The Floating Needle
What will happen if you put a needle in a cup of water? It would sink. But you can do it if you use density.
Things you’ll need: a needle, a sharp pencil, A strip of paper that is a little bigger than the needle, a cup, and water.
- Fill water into the cup
- Put the piece of paper on the water.
- Put a needle on the piece of paper.
- Use the sharp point of the pencil to push the paper down to make it sink.
- Now, you should have a floating needle.
A material’s density is defined as its mass per unit volume. It is, essentially, a measurement of how tightly matter is crammed together. The principle of density was discovered by the Greek scientist Archimedes. To calculate the density (usually represented by the Greek letter “ρ”) of an object, take the mass (m) and divide by the volume (v): ρ = m / v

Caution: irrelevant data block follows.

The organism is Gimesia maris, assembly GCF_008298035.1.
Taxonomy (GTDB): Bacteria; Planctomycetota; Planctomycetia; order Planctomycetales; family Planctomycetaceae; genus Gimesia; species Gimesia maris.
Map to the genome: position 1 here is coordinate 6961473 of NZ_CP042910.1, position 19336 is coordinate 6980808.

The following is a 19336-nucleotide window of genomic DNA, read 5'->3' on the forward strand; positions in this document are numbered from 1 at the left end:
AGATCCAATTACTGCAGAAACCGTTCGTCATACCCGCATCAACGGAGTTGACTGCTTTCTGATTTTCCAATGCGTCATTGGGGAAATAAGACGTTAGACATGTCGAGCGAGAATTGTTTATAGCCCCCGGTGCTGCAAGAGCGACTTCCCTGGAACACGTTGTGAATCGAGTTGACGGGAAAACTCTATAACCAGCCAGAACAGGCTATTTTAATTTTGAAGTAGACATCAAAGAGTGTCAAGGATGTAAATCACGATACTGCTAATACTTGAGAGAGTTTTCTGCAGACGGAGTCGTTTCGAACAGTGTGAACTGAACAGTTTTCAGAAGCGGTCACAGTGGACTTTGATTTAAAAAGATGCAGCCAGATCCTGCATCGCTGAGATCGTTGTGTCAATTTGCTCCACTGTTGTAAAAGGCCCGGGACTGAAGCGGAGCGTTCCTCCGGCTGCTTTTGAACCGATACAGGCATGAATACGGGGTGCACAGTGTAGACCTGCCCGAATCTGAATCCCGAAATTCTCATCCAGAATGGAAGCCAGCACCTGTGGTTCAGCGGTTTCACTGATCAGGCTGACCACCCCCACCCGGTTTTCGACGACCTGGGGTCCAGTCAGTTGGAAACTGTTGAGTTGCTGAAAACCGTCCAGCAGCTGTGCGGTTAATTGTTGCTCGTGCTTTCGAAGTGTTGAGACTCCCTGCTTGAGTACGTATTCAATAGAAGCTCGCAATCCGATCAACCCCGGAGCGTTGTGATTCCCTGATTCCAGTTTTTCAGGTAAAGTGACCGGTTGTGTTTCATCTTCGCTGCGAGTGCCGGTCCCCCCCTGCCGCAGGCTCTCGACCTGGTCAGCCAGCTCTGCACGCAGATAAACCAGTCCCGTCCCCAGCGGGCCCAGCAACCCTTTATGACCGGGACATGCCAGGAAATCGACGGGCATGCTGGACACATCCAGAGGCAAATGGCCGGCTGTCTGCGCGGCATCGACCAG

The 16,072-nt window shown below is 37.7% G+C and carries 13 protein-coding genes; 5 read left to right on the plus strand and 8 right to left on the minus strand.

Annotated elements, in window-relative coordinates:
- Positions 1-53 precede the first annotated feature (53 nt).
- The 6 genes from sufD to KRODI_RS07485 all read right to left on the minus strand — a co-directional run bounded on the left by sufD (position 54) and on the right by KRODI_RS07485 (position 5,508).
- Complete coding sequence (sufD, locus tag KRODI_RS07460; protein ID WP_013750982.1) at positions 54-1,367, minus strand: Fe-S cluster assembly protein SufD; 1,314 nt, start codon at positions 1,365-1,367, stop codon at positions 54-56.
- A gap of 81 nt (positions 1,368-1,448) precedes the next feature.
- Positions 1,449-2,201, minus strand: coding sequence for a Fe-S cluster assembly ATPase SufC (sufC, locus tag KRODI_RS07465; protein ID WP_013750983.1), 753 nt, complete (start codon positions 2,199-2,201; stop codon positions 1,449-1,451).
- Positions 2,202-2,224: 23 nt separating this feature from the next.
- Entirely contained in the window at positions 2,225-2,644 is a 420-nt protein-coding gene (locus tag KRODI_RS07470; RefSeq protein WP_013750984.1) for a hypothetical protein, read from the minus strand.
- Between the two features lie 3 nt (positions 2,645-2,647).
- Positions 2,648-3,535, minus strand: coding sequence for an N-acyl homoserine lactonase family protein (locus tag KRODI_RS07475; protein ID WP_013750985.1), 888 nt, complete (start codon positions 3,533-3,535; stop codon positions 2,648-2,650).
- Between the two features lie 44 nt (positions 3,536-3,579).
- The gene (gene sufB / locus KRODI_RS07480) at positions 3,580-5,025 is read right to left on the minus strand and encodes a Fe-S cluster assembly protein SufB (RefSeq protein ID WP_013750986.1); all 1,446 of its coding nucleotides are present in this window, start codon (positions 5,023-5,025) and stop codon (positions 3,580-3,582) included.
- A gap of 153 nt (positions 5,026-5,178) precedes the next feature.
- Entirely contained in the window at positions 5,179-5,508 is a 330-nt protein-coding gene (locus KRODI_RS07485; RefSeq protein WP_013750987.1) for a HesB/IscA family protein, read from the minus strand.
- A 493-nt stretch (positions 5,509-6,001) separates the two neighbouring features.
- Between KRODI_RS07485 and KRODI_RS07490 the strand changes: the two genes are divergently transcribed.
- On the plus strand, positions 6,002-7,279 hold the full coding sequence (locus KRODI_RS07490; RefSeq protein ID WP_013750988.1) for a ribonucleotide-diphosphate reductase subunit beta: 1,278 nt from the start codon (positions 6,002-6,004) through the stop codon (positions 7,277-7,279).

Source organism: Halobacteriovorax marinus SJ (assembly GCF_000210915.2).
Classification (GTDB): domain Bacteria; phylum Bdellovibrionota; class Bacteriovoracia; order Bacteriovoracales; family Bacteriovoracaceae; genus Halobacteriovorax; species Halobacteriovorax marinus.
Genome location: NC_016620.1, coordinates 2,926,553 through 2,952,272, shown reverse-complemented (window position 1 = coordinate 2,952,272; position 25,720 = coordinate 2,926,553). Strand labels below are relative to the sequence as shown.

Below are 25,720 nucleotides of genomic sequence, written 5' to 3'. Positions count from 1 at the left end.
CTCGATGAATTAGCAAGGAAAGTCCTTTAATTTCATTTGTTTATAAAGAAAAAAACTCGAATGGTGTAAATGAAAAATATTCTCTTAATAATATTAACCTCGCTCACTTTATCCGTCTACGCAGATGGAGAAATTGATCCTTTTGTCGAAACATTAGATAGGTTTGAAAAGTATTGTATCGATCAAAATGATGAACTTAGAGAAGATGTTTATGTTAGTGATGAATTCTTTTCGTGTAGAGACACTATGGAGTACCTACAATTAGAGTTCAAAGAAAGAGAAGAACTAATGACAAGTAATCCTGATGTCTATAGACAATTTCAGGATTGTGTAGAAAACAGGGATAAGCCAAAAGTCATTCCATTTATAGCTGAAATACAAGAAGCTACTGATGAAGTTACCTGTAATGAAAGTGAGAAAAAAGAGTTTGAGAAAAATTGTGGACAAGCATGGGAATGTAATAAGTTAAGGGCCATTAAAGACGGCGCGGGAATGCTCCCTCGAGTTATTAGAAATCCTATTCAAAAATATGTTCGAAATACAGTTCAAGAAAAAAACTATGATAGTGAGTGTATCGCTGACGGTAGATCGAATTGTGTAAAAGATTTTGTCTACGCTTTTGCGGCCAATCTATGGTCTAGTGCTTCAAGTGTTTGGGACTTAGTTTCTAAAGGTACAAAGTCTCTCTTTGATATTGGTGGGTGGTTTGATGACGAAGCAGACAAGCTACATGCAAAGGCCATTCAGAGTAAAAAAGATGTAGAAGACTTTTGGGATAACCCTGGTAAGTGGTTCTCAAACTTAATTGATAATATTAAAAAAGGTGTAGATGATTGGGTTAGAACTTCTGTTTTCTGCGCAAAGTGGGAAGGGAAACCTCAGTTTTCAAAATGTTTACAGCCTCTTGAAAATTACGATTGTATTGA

The density of water is about 1 gram per cubic centimeter (62 lb/cu ft): this relationship was originally used to define the gram. The density varies with temperature, but not linearly: as the temperature increases, the density rises to a peak at 3.98 °C (39.16 °F) and then decrease. This unusual negative thermal expansion below 4 °C (39 °F) is also observed in molten silica. Regular, hexagonal ice is also less dense than liquid water—upon freezing, the density of water decreases by about 9%.